News

Actions

Florida officials batten down the hatches for Hurricane Irma

Florida officials batten down the hatches for Hurricane Irma
Florida officials batten down the hatches for Hurricane Irma
Posted at 4:27 PM, Sep 06, 2017
and last updated 2017-09-06 14:12:22-04

TALLAHASSEE, Fla. (WTXL) - Category 5 Hurricane Irma is barreling through the Caribbean.

The National Hurricane Center is calling Irma "potentially catastrophic" and it is showing no signs of slowing down. With St. Barts, Barbuda, and Guadeloupe already caught up in the devastating path, the storm is now bearing down on St. Marteen, battering the tourist hot spot with sustained winds of 185 miles per hour.

Next stop for Irma, Puerto Rico, and then the Florida cCoast.

Florida Governor Rick Scott is telling residents to brace for impact.

"This is serious and we cannot take chances ... if you are told to evacuate, get out quickly," asserted Scott. "Remember, we can rebuild your home but we cannot rebuild your life."

The Florida Keys is under mandatory evacuation. Station after station, out of gas. Grocery stores with bare shelves - the critical supplies, running short, leaving hundreds of people waiting in lines like this for water.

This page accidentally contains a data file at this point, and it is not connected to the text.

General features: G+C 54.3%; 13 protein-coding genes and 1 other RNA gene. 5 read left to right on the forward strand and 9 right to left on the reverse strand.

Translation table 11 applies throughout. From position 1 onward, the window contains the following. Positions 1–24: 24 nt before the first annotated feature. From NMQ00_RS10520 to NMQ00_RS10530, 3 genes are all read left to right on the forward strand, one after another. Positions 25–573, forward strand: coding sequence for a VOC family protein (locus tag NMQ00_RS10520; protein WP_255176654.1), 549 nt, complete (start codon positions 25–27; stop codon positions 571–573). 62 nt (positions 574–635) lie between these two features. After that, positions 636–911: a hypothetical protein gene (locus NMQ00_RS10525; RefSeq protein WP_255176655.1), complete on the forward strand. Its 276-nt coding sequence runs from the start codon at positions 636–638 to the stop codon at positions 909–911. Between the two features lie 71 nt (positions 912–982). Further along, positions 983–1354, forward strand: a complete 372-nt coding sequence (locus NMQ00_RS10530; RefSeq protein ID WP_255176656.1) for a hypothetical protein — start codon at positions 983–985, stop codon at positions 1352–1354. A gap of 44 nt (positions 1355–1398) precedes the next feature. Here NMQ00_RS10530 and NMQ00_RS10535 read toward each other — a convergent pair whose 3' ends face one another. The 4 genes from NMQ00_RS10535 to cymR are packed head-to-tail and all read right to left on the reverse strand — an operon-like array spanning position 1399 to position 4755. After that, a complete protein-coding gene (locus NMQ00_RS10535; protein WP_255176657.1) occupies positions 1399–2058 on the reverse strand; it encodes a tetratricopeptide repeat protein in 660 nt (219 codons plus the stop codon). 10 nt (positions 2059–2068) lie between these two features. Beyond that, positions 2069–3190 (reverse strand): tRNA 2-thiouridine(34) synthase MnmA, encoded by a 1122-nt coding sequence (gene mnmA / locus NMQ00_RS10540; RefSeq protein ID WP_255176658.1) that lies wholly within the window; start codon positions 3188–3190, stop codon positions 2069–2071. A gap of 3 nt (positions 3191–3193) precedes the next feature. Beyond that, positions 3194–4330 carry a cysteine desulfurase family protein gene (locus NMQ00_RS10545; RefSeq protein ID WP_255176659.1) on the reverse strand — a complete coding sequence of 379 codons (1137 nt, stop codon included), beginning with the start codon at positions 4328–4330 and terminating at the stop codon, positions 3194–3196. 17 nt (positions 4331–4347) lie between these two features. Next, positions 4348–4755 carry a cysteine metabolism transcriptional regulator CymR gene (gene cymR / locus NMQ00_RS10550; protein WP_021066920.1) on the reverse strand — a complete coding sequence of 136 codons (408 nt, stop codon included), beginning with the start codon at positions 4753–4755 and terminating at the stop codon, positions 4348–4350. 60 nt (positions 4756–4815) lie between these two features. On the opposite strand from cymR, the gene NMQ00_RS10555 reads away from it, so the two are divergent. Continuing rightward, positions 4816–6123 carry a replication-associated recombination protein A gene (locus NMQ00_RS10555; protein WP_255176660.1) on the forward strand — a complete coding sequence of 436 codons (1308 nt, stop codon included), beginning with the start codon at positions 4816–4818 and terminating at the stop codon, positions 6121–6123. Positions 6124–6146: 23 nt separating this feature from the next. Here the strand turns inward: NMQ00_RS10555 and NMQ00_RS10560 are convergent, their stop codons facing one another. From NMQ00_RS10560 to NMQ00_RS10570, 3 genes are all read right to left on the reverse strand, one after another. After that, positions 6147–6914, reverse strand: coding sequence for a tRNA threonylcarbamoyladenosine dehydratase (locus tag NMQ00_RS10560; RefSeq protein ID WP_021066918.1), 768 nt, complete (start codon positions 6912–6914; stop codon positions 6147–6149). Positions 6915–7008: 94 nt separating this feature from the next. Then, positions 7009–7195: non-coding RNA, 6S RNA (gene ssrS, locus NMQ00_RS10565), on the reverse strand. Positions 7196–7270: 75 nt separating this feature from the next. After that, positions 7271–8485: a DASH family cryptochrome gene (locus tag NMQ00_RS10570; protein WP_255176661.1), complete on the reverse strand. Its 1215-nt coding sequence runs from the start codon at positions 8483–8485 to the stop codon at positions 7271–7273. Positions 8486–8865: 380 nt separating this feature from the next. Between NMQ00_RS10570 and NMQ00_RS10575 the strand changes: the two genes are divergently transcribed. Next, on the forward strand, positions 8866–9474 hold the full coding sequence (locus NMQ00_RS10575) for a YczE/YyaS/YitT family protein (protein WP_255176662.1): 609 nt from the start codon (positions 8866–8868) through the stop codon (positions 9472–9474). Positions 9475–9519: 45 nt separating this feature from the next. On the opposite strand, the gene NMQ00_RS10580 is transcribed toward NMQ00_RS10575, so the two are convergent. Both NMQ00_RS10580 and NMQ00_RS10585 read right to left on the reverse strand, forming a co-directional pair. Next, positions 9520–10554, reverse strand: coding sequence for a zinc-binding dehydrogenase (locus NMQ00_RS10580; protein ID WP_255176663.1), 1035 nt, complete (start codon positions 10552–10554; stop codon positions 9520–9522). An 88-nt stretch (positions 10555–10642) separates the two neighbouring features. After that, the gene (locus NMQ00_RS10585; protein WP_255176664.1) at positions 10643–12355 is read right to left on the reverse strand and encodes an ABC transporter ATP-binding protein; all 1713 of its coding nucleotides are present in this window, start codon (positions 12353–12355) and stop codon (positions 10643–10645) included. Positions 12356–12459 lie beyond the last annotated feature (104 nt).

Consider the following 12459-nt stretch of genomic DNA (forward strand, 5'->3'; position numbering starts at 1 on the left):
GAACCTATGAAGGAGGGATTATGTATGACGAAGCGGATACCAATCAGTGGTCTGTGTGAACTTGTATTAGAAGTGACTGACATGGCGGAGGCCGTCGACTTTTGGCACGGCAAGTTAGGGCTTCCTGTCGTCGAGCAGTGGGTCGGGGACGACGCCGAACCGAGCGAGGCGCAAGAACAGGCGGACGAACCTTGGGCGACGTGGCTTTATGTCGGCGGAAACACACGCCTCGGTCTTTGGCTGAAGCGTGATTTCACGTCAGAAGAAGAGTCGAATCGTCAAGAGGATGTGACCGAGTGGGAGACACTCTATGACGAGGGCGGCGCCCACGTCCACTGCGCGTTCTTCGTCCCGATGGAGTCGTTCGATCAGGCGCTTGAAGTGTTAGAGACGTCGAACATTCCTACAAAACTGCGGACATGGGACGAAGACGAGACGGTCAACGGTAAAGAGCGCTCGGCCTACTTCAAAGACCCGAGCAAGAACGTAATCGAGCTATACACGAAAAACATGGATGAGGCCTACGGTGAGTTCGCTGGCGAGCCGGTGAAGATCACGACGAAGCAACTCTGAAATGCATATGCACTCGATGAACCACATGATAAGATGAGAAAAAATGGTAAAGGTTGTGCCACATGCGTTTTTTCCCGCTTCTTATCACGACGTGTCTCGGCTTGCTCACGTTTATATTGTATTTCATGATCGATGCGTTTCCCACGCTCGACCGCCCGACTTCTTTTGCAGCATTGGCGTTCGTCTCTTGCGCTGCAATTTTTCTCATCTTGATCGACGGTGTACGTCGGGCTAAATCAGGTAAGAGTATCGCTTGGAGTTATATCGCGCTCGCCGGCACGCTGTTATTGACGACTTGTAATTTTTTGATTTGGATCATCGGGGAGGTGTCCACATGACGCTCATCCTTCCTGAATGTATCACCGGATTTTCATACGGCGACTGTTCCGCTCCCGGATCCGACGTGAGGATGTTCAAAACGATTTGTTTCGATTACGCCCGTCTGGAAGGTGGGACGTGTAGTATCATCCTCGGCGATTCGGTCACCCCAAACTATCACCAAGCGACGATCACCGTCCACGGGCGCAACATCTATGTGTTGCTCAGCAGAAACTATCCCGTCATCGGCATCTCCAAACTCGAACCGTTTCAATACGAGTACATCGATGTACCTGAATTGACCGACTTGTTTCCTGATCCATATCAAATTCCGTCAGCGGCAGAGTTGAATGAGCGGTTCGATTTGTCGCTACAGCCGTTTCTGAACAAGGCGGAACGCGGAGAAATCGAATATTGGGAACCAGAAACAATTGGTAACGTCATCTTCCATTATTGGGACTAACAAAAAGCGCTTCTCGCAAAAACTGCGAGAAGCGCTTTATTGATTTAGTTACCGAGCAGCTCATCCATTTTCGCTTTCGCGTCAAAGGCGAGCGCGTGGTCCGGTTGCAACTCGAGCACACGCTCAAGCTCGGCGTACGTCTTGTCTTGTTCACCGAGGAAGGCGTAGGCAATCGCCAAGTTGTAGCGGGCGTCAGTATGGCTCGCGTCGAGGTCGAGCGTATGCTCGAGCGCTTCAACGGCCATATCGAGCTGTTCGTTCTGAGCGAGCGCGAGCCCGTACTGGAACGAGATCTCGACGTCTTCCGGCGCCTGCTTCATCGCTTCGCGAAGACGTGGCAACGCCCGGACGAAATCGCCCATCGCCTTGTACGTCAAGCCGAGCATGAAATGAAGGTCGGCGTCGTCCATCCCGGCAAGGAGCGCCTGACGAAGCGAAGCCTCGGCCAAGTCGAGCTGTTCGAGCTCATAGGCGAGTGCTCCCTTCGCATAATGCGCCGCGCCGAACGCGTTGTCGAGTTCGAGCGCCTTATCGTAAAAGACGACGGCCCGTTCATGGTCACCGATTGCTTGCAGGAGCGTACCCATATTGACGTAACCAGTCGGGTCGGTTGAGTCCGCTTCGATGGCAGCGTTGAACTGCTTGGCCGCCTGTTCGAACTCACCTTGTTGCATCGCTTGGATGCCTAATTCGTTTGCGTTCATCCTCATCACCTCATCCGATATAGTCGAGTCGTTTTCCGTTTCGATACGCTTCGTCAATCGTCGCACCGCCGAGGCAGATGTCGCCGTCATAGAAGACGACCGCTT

Scott says Irma could be bigger than Hurricane Andrew, a devastating category 5 hurricane that 25 years ago raced across South Florida with 165 mile per hour winds, destroying more than 63,000 homes, leaving $26.5 billion in damages and 65 people dead.

National Weather Service meteorologist Jane Hollingsworth agrees with Scott's Andrew comparison.

"This is a bigger storm, and it's actually stronger," said Hollingsworth. "The potential impacts are at least as great as Andrew, and depending on the track, could impact a much broader and larger area."

James Miller, communications director for the Florida Petroleum Marketers and Convenience Store Association, says the state has had a number of "sporadic shortages" as people rush out to fuel up, but a seven-day supply of gas is readily available.

"You do have people in the Panhandle rushing out to get stuff, and people all the way down in the Keys rushing out to get stuff, and people up in Jacksonville rushing out to get supplies," said Miller. "You can't just center all of your resources on one area of the state. You are kind of spread out, and it's making it a little more difficult."

900 members of the Florida National Guard were activated on Wednesday, bringing the number to 1,000. Another 6,000 National Guard members are to report to duty on Friday.